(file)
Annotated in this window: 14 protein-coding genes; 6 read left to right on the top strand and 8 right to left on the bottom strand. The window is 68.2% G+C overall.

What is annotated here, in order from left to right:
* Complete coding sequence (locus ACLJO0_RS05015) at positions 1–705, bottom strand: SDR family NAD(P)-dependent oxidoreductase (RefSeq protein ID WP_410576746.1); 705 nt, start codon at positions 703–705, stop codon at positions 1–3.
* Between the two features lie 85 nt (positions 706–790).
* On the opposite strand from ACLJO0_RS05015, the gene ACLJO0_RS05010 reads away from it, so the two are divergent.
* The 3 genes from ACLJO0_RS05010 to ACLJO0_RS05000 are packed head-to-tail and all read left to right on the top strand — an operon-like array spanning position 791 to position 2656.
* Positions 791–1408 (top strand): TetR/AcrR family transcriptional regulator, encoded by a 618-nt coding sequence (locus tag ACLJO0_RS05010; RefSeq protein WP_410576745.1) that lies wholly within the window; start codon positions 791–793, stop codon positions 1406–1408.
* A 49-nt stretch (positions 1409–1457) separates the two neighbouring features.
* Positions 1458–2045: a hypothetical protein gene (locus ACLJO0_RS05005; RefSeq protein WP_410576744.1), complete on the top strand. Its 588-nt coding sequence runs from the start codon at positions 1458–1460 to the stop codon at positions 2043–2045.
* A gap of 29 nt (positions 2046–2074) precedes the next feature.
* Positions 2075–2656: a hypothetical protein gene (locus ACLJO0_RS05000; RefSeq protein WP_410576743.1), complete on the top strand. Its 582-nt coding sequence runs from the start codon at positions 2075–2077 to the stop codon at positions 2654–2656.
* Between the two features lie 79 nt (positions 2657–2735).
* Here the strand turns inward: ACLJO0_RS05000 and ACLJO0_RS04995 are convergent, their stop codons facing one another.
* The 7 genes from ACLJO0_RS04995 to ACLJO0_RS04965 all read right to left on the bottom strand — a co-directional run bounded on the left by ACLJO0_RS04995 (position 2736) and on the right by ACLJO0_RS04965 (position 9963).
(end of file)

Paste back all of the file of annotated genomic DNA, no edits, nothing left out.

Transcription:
Annotated in this window: 14 protein-coding genes; 6 read left to right on the top strand and 8 right to left on the bottom strand. The window is 68.2% G+C overall.

What is annotated here, in order from left to right:
* Complete coding sequence (locus ACLJO0_RS05015) at positions 1–705, bottom strand: SDR family NAD(P)-dependent oxidoreductase (RefSeq protein ID WP_410576746.1); 705 nt, start codon at positions 703–705, stop codon at positions 1–3.
* Between the two features lie 85 nt (positions 706–790).
* On the opposite strand from ACLJO0_RS05015, the gene ACLJO0_RS05010 reads away from it, so the two are divergent.
* The 3 genes from ACLJO0_RS05010 to ACLJO0_RS05000 are packed head-to-tail and all read left to right on the top strand — an operon-like array spanning position 791 to position 2656.
* Positions 791–1408 (top strand): TetR/AcrR family transcriptional regulator, encoded by a 618-nt coding sequence (locus tag ACLJO0_RS05010; RefSeq protein WP_410576745.1) that lies wholly within the window; start codon positions 791–793, stop codon positions 1406–1408.
* A 49-nt stretch (positions 1409–1457) separates the two neighbouring features.
* Positions 1458–2045: a hypothetical protein gene (locus ACLJO0_RS05005; RefSeq protein WP_410576744.1), complete on the top strand. Its 588-nt coding sequence runs from the start codon at positions 1458–1460 to the stop codon at positions 2043–2045.
* A gap of 29 nt (positions 2046–2074) precedes the next feature.
* Positions 2075–2656: a hypothetical protein gene (locus ACLJO0_RS05000; RefSeq protein WP_410576743.1), complete on the top strand. Its 582-nt coding sequence runs from the start codon at positions 2075–2077 to the stop codon at positions 2654–2656.
* Between the two features lie 79 nt (positions 2657–2735).
* Here the strand turns inward: ACLJO0_RS05000 and ACLJO0_RS04995 are convergent, their stop codons facing one another.
* The 7 genes from ACLJO0_RS04995 to ACLJO0_RS04965 all read right to left on the bottom strand — a co-directional run bounded on the left by ACLJO0_RS04995 (position 2736) and on the right by ACLJO0_RS04965 (position 9963).